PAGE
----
- Critical thinking skills, especially under pressure or tight deadlines
“They’re incredibly committed, flexible, resourceful and resilient,” said Brown, who is also the spouse of a Marine. “Many veterans have often led teams and were responsible for the general welfare and wellbeing of the people who they were leading, even after the mission was completed. Just imagine how valuable they would be to a team.”
How employers can implement inclusive hiring practices
Five days’ worth of transition assistance is given to service members who are leaving the military, intended to help acclimate to civilian life.
“Unfortunately, it’s just five days, so then it ultimately becomes up to the veteran to pick up the pieces and fill in the gaps where they don’t understand,” Brown said.
Employers should instead aid veterans in their transition, taking advantage of local veteran centers.
“Ease the stress and trauma of unemployment for them,” Brown said. “Remember, they’ve been working hard in the military to protect our country and they’re coming back to the unknown. Just come alongside a veteran and guide them.”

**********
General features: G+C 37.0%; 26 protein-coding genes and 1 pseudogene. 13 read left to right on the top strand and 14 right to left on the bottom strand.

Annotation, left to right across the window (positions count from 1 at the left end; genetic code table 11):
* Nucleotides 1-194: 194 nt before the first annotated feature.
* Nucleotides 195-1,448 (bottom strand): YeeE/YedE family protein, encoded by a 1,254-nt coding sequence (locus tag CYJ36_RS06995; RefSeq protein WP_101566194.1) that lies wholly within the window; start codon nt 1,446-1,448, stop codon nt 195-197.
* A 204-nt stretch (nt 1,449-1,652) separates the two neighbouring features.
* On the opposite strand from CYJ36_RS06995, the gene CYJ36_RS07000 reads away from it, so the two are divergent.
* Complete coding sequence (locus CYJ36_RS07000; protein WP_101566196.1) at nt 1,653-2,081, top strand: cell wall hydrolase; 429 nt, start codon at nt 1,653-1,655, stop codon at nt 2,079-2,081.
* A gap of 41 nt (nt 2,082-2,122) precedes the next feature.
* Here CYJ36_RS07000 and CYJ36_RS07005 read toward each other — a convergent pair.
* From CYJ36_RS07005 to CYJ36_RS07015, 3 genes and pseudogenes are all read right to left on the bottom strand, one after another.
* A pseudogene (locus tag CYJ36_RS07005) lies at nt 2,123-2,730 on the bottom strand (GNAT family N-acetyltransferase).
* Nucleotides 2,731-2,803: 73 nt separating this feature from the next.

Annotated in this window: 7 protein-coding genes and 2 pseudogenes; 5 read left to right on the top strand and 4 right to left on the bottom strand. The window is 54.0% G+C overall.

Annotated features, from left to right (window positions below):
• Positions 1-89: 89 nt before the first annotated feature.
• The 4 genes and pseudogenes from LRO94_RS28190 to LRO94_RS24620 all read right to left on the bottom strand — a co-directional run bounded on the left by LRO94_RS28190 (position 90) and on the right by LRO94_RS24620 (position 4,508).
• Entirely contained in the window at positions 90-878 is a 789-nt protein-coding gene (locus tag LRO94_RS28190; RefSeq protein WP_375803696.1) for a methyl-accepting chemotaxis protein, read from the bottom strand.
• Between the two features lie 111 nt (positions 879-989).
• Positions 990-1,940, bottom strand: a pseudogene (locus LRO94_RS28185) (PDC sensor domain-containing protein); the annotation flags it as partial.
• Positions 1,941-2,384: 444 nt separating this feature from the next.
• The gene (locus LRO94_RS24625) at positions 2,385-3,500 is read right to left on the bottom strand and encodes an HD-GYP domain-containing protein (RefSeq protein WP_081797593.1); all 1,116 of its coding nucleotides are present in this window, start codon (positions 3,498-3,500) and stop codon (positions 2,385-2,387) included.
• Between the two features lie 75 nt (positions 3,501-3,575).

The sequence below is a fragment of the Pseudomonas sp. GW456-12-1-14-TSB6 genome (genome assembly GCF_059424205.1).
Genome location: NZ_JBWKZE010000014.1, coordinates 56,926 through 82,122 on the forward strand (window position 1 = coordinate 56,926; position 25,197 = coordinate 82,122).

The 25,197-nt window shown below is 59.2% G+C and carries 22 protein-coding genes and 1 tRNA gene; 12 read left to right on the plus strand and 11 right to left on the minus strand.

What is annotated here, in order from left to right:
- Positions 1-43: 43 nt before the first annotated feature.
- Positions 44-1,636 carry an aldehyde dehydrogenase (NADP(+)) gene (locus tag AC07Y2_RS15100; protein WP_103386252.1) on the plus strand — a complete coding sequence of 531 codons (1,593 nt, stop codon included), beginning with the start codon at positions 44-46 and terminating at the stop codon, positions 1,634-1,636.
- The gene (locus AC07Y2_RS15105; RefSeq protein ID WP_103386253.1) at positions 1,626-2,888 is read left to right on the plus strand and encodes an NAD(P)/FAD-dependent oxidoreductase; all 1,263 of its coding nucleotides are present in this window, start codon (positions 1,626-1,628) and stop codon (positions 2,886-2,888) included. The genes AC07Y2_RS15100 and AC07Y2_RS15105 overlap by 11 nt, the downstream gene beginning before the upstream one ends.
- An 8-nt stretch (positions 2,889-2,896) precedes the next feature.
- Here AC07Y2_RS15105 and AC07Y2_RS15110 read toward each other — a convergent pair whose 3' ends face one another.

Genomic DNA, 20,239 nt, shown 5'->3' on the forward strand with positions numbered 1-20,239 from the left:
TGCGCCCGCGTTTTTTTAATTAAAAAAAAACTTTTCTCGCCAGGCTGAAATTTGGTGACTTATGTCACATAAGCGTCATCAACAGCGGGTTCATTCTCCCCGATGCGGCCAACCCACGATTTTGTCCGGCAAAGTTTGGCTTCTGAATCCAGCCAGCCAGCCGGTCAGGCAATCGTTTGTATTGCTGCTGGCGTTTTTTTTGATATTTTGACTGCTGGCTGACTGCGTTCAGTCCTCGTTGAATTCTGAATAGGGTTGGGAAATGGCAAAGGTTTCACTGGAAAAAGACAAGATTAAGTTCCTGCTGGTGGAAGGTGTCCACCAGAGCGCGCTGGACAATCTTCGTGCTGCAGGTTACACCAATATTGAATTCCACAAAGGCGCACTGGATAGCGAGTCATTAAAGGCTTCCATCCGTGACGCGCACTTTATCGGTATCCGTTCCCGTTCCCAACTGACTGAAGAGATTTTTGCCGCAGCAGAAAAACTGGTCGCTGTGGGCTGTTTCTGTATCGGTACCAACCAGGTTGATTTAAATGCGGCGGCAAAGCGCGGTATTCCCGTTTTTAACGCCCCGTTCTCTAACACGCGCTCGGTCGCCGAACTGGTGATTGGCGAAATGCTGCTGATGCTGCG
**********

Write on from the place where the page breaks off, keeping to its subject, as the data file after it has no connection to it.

Employers also need to become more innovative in their hiring practices, especially since the COVID-19 pandemic has highlighted the existing digital divide even more.
“When I was going through the interview process for the Red Cross, I explained to them that Zoom didn’t work for me,” Scott said. “I explained my situation and they were willing to talk to me over the phone and even through texting.”
Scott was grateful his future employer was aware of his unique situation and needs, but knows not all veterans receive the same treatment.
“We all have to work together to be stronger together,” added Scott
Employers need to realize most people have legitimate reasons for gaps in their resumes. Brown urges employers to become more aware of the unique challenges a veteran may have endured, or are still enduring.
“Have another veteran look at a veteran’s resume, or have a veteran sit in on an interview, so they can aid the hiring manager and assign a mentor to help transition the veteran into the culture of your company,” suggested Brown.
In order to create a supportive environment fostering veteran success, PHV encourages companies and organizations to join its employer partner network.
“I wouldn’t have made it without PHV,” Scott said. “I couldn’t find employment but PHV hired me. They are breaking down the barriers to employment.”
Veteran employment, training & educational resources
PHV recommends the following resources to veterans, employers, hiring managers and any individuals who want to aid in improving veteran hiring outcomes in our region.
PRSA also offers free, national membership to qualified public affairs professionals transitioning from the military to the civilian workforce.
Please email us at email@example.com or contact us via social media or here on our website if you would like a veteran service organization added to this list.